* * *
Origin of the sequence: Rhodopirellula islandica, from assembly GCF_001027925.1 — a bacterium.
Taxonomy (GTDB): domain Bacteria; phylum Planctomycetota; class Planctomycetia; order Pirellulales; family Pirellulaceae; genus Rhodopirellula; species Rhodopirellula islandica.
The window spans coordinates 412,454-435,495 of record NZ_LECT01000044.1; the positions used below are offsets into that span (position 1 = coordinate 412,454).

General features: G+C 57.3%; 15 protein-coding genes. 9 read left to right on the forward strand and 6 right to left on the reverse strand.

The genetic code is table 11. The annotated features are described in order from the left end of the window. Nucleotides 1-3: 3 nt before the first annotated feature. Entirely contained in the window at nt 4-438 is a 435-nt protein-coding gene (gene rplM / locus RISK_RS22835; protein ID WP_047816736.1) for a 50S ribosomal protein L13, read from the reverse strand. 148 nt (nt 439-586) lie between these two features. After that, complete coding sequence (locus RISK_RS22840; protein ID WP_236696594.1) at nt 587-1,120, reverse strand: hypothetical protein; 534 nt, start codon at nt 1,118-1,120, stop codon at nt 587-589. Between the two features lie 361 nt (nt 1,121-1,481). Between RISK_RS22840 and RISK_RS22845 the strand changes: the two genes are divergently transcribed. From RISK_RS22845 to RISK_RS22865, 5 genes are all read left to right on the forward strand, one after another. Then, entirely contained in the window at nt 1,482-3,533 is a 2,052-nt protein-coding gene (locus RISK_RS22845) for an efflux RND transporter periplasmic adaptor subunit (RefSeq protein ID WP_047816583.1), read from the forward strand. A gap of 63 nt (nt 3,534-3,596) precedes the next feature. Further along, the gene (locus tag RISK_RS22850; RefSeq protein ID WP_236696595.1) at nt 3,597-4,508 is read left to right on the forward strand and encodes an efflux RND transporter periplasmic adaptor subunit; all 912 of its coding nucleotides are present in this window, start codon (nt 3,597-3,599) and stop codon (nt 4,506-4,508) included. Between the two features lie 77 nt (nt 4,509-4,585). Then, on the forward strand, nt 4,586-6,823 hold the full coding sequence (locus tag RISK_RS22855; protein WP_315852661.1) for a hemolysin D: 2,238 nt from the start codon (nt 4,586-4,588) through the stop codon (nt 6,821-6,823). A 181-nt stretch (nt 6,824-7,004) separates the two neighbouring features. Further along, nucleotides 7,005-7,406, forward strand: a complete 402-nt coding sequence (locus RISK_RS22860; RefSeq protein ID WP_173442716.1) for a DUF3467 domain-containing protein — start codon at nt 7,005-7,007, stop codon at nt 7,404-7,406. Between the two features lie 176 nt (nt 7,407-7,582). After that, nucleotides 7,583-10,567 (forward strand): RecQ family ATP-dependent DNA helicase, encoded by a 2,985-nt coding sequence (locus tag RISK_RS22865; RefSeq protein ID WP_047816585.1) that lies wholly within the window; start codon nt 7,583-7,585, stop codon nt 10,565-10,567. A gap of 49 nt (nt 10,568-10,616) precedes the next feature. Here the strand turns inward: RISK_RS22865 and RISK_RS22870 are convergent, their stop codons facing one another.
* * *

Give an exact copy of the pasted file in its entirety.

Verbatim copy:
Origin of the sequence: Rhodopirellula islandica, from assembly GCF_001027925.1 — a bacterium.
Taxonomy (GTDB): domain Bacteria; phylum Planctomycetota; class Planctomycetia; order Pirellulales; family Pirellulaceae; genus Rhodopirellula; species Rhodopirellula islandica.
The window spans coordinates 412,454-435,495 of record NZ_LECT01000044.1; the positions used below are offsets into that span (position 1 = coordinate 412,454).

General features: G+C 57.3%; 15 protein-coding genes. 9 read left to right on the forward strand and 6 right to left on the reverse strand.

The genetic code is table 11. The annotated features are described in order from the left end of the window. Nucleotides 1-3: 3 nt before the first annotated feature. Entirely contained in the window at nt 4-438 is a 435-nt protein-coding gene (gene rplM / locus RISK_RS22835; protein ID WP_047816736.1) for a 50S ribosomal protein L13, read from the reverse strand. 148 nt (nt 439-586) lie between these two features. After that, complete coding sequence (locus RISK_RS22840; protein ID WP_236696594.1) at nt 587-1,120, reverse strand: hypothetical protein; 534 nt, start codon at nt 1,118-1,120, stop codon at nt 587-589. Between the two features lie 361 nt (nt 1,121-1,481). Between RISK_RS22840 and RISK_RS22845 the strand changes: the two genes are divergently transcribed. From RISK_RS22845 to RISK_RS22865, 5 genes are all read left to right on the forward strand, one after another. Then, entirely contained in the window at nt 1,482-3,533 is a 2,052-nt protein-coding gene (locus RISK_RS22845) for an efflux RND transporter periplasmic adaptor subunit (RefSeq protein ID WP_047816583.1), read from the forward strand. A gap of 63 nt (nt 3,534-3,596) precedes the next feature. Further along, the gene (locus tag RISK_RS22850; RefSeq protein ID WP_236696595.1) at nt 3,597-4,508 is read left to right on the forward strand and encodes an efflux RND transporter periplasmic adaptor subunit; all 912 of its coding nucleotides are present in this window, start codon (nt 3,597-3,599) and stop codon (nt 4,506-4,508) included. Between the two features lie 77 nt (nt 4,509-4,585). Then, on the forward strand, nt 4,586-6,823 hold the full coding sequence (locus tag RISK_RS22855; protein WP_315852661.1) for a hemolysin D: 2,238 nt from the start codon (nt 4,586-4,588) through the stop codon (nt 6,821-6,823). A 181-nt stretch (nt 6,824-7,004) separates the two neighbouring features. Further along, nucleotides 7,005-7,406, forward strand: a complete 402-nt coding sequence (locus RISK_RS22860; RefSeq protein ID WP_173442716.1) for a DUF3467 domain-containing protein — start codon at nt 7,005-7,007, stop codon at nt 7,404-7,406. Between the two features lie 176 nt (nt 7,407-7,582). After that, nucleotides 7,583-10,567 (forward strand): RecQ family ATP-dependent DNA helicase, encoded by a 2,985-nt coding sequence (locus tag RISK_RS22865; RefSeq protein ID WP_047816585.1) that lies wholly within the window; start codon nt 7,583-7,585, stop codon nt 10,565-10,567. A gap of 49 nt (nt 10,568-10,616) precedes the next feature. Here the strand turns inward: RISK_RS22865 and RISK_RS22870 are convergent, their stop codons facing one another.